In Susquehanna County in 2012, Mitt Romney received 10,800 votes to Mr. Obama’s 6,935. Mr. Trump’s victory four years later was 12,891 to Mrs. Clinton’s 5,123.
In neighboring Bradford County, the difference between Mr. Trump’s margin of victory and Mr. Romney’s was 5,986 votes. To the west, in Warren County, it was 4,317. In Clearfield, in the state’s midsection, it was 7,506.
And on and on. Pennsylvania has 67 counties. Mr. Trump ran up the score in all of the least populated ones. Even tiny Cameron County, the state’s smallest, contributed 423 more votes to the Republican margin than it had in 2012.
By the old formula, Mrs. Clinton should have prevailed. But these counties — some of which are 98 percent white — tilted the state to Mr. Trump. The totals in any one of them may seem small, but in the aggregate, they gave Mr. Trump a margin of victory at least 150,000 votes bigger than Mr. Romney had run up four years earlier. That was enough for Mr. Trump to win Pennsylvania and its 20 electoral votes by a razor-thin 48.58 percent to 47.85 percent.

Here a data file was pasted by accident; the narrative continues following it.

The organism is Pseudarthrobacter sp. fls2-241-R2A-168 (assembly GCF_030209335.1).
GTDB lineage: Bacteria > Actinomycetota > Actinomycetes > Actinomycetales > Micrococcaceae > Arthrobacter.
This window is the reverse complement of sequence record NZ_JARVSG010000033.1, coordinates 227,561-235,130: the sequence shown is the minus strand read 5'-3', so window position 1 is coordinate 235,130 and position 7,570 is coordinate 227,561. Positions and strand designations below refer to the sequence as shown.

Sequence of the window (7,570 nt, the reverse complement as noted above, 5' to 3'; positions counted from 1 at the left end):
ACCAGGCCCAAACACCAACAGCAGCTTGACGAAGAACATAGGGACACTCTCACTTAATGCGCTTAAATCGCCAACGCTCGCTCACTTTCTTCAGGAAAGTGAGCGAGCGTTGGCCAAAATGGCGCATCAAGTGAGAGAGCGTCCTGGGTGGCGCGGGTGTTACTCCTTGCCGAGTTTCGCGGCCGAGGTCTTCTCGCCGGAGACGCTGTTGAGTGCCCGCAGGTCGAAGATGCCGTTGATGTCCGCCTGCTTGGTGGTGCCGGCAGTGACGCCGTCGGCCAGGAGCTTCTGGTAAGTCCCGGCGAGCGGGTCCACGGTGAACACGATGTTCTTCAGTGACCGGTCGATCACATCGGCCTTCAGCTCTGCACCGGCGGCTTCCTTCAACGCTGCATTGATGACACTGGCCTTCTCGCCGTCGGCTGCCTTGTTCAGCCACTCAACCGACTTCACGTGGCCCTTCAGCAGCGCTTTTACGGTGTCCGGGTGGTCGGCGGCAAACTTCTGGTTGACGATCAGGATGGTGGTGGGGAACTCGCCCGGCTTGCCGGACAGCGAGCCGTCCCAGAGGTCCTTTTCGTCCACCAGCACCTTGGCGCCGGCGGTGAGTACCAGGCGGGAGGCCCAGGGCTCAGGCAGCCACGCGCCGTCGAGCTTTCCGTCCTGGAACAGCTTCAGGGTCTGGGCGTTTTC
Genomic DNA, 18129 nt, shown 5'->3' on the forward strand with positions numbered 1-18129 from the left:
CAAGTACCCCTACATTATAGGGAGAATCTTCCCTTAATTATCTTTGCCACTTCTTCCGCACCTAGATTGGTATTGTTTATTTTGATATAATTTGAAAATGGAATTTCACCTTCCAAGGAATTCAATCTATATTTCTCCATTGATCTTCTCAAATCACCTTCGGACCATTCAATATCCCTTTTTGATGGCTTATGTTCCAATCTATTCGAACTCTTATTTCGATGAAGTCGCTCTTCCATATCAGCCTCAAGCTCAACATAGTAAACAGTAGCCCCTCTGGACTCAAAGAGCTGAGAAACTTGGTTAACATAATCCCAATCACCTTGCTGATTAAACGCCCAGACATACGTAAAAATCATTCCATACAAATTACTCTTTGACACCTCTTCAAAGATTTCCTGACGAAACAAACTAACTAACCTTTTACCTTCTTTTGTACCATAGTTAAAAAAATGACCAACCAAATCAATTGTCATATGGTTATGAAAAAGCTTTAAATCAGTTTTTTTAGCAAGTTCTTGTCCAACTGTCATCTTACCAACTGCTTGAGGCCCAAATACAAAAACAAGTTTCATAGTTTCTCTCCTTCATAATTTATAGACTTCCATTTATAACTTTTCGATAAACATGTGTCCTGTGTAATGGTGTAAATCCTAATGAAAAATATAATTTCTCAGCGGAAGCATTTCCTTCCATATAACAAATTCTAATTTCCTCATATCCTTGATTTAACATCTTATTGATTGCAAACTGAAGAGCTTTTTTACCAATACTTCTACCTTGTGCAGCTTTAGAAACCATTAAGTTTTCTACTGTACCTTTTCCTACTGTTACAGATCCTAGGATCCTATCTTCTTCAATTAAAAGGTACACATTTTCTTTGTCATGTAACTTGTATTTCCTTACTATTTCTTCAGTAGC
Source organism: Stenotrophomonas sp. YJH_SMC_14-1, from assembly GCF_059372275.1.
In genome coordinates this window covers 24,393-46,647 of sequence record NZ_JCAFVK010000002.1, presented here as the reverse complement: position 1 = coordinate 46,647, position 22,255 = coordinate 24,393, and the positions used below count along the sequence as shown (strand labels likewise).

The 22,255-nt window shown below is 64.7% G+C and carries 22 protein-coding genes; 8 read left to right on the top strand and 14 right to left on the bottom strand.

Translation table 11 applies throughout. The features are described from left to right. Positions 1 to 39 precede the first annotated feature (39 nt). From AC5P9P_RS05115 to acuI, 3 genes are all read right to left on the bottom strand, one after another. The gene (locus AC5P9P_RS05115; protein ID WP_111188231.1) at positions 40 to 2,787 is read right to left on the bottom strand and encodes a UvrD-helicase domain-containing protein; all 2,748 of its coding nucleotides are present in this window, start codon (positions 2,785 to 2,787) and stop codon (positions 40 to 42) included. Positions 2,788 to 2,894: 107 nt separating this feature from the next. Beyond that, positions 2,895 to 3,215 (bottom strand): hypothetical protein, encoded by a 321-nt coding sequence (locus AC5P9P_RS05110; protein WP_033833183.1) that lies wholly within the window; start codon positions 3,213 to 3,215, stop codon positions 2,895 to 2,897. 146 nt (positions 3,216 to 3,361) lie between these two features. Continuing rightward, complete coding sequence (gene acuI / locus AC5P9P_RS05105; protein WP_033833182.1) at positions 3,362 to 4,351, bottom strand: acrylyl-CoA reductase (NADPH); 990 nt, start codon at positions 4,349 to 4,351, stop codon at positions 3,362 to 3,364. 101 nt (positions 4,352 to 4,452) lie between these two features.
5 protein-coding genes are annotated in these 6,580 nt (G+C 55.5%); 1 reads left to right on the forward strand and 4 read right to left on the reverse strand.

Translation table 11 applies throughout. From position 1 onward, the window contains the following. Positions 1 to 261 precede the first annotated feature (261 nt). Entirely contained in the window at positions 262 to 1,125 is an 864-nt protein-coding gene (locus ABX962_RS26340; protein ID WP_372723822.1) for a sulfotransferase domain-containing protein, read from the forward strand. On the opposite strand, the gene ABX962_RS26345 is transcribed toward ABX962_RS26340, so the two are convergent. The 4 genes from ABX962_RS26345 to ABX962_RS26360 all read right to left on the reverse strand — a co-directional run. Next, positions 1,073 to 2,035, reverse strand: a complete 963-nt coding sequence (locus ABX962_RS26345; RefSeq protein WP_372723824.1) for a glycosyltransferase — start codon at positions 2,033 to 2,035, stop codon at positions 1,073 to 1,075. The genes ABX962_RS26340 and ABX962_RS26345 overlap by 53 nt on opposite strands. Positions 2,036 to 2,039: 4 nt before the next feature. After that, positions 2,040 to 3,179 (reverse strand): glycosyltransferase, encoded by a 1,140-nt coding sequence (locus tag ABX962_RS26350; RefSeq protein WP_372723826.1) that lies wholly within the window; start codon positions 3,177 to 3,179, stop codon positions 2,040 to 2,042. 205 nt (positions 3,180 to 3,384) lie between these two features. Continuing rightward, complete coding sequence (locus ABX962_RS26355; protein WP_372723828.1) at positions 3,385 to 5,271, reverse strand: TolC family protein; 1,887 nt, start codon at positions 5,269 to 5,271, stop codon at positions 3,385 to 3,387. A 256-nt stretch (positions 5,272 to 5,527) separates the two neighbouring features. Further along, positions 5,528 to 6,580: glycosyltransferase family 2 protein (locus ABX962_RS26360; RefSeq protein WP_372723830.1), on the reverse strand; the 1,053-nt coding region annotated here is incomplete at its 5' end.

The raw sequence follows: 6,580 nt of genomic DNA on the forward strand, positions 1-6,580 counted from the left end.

“I’ve heard people lay the blame on the African-American community not supporting Hillary strongly enough, but I don’t buy it,” Terry Noble, the chairman of the Pennsylvania Democratic Party’s rural caucus, told me. “Rural Pennsylvania went crazy for Trump. They literally came out of the hills.”
In the lead-up to this November’s election, there has been a focus on the suburbs. If you listen to cable news for any length of time, you’re likely to hear some pundit say, “It’s all about the suburbs.”